By Kate Davidson

Federal Reserve Bank of Richmond President Jeffrey Lacker, one of the Fed system's most outspoken advocates for higher short-term interest rates in recent years, will retire Oct. 1 after 28 years at the bank, the regional Fed bank said Tuesday.

The Richmond Fed's board of directors has formed a search committee led by Chairwoman Margaret Lewis to find a new president, and has hired the firm of Heidrick & Struggles to assist in the search, the bank said. The bank intends to conduct "a nationwide search to identify a broad, diverse and highly qualified candidate pool for this leadership role," it said.

Mr. Lacker became the second Fed official to announce his plans to retire in 2017. Atlanta Fed President Dennis Lockhart will step down at the end of February.

"Jeff has been an outstanding leader for the Richmond Fed and has made many contributions to the Federal Reserve System," Ms. Lewis said in a statement announcing his departure.

A Richmond Fed spokesman said Mr. Lacker wants to return to teaching, writing and academic research, though he had no details on where Mr. Lacker may go after he leaves the bank later this year.

Mr. Lacker joined the Richmond Fed in 1989 and served in various leadership positions before becoming president in August 2004. For the past decade he has anchored the Fed's hawkish wing, warning of the risks of rising inflation and dissenting often in favor of a higher benchmark federal-funds rate, which officials held near zero for six years following the financial crisis.

He was a voting member of the Fed's policy committee in 2006, 2009, 2012 and 2015, and dissented a total of 15 times out of 32 meetings.

Mr. Lacker also argued against the Fed's interventions in financial markets throughout the financial crisis, and has said financial instability was worsened by expectations that the Fed would always provide a backstop for financial firms in trouble.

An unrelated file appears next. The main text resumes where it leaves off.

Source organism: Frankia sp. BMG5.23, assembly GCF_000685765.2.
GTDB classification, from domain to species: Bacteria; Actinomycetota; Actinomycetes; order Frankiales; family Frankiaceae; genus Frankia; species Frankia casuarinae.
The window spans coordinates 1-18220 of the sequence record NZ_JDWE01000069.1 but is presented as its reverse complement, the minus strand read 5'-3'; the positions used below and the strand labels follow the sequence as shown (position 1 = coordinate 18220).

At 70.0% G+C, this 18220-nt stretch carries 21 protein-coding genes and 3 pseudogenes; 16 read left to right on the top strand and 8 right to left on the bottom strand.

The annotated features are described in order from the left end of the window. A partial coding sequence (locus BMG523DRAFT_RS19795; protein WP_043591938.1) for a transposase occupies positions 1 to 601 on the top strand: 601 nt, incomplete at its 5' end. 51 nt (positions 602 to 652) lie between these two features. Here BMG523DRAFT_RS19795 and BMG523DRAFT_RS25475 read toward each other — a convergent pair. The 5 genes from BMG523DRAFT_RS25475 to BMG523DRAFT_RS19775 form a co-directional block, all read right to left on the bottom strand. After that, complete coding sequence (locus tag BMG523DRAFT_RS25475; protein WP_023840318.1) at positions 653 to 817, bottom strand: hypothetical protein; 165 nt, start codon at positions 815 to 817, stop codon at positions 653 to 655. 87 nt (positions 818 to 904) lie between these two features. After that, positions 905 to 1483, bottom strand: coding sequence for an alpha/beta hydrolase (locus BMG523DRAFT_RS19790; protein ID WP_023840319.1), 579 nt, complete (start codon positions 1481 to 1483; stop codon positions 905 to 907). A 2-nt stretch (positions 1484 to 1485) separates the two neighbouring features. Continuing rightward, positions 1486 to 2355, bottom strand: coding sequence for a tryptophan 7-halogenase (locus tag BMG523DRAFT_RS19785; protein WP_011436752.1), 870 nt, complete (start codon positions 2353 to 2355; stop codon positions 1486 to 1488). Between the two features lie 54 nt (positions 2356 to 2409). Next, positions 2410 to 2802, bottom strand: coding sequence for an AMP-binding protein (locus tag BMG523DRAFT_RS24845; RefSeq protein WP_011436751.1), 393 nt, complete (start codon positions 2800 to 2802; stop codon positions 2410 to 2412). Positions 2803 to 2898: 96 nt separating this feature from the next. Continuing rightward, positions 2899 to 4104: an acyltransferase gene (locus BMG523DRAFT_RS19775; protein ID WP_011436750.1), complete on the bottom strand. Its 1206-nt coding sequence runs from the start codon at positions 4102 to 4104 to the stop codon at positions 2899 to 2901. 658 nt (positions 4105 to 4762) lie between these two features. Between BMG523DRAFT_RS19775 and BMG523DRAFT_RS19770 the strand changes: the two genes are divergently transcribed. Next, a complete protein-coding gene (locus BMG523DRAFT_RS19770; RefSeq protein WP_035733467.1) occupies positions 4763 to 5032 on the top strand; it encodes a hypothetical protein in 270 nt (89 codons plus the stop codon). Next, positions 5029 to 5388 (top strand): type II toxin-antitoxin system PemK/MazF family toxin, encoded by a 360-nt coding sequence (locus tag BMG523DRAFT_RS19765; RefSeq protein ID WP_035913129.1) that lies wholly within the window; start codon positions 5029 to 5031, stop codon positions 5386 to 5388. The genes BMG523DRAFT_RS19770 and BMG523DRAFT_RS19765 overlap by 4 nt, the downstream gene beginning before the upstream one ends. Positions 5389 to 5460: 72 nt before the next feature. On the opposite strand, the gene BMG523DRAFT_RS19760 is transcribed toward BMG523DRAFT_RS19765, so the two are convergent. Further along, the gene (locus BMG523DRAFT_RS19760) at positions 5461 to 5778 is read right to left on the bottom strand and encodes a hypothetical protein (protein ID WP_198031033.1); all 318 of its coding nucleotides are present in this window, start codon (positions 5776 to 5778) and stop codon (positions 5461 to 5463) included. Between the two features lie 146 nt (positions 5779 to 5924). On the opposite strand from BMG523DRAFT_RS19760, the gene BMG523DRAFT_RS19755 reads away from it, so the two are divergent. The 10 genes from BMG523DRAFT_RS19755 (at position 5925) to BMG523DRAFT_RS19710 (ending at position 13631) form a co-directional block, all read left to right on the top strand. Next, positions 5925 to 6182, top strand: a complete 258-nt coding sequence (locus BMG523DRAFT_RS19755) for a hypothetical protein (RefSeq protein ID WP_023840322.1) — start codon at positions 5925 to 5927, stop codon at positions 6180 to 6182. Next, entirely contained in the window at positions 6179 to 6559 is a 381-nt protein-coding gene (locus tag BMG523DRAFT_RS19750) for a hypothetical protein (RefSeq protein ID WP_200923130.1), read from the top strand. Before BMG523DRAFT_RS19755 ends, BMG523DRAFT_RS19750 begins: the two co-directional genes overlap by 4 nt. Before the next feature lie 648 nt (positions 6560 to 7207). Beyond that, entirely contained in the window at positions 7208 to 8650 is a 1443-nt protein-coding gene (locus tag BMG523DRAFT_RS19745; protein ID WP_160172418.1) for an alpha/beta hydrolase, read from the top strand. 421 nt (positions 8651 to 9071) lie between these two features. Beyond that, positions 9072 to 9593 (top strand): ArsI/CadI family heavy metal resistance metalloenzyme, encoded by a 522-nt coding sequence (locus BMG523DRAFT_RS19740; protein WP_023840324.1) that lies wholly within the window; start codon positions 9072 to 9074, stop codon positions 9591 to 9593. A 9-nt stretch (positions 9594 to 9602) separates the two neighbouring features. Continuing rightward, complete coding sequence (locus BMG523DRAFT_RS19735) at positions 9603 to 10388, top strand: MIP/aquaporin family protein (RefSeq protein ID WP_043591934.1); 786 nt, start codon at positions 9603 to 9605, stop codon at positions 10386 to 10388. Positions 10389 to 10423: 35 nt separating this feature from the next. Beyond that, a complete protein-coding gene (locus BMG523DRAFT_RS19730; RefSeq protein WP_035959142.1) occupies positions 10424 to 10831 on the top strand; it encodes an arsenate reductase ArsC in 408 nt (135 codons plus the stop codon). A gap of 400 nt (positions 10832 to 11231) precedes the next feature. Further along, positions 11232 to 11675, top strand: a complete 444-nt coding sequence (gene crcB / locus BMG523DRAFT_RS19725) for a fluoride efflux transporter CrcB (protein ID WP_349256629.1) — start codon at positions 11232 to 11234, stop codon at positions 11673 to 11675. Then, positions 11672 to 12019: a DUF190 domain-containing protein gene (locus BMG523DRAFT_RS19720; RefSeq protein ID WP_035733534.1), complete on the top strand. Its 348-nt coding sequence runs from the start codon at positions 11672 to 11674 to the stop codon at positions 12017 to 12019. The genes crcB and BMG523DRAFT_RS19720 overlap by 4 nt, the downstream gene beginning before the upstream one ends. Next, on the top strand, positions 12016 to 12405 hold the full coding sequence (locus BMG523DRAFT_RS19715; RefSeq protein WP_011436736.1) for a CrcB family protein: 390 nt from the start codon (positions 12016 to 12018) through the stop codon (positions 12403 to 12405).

Over the past year, he has also argued against efforts to overhaul the Fed system, including measures that would subject the Fed's interest-rate decisions to greater congressional scrutiny or tie its policy to a mathematical formula.

"I'm hoping that our leaders in Congress and the administration understand that our independence is of value and is important to the credibility of the country's commitment to price stability and I hope they're willing to proceed accordingly," he said after the November presidential election.Mr. Lacker said in a statement Tuesday he felt fortunate "to have participated in some of the most extraordinary policy deliberations in our nation's history. It's been my deepest privilege to lead the Richmond Fed and the dedicated people who work here."

The search to replace Mr. Lacker is likely to face scrutiny from activists and congressional Democrats who have called for more diversity among the Fed's upper ranks, as well as more openness about how it selects its regional bank leaders.

Following Mr. Lockhart's announcement last year, the left-leaning Center for Popular Democracy's Fed Up campaign said it hoped the next Atlanta Fed president would be black or Hispanic, which would be a first for a regional Fed bank.

In an unusual move, a group of African-American House members wrote to Fed Chairwoman Janet Yellen and the chairman of the Atlanta Fed's board urging them to consider candidates of diverse racial, ethnic,gender and professional backgrounds. The lawmakers also noted that most of the presidents worked at major financial firms before their appointments.

"We hope that candidates from distinctive sectors like academia, labor, and nonprofit organizations are given due consideration," they wrote.

Before joining the Richmond Fed, Mr. Lacker was an assistant professor of economics at the Krannert School of Management at Purdue University and previously worked at Wharton Econometrics in Philadelphia, the bank said.

The bank posted information about its search process on its website Tuesday.

Write to Kate Davidson at kate.davidson@wsj.com

(END) Dow Jones Newswires

January 10, 2017 14:58 ET (19:58 GMT)

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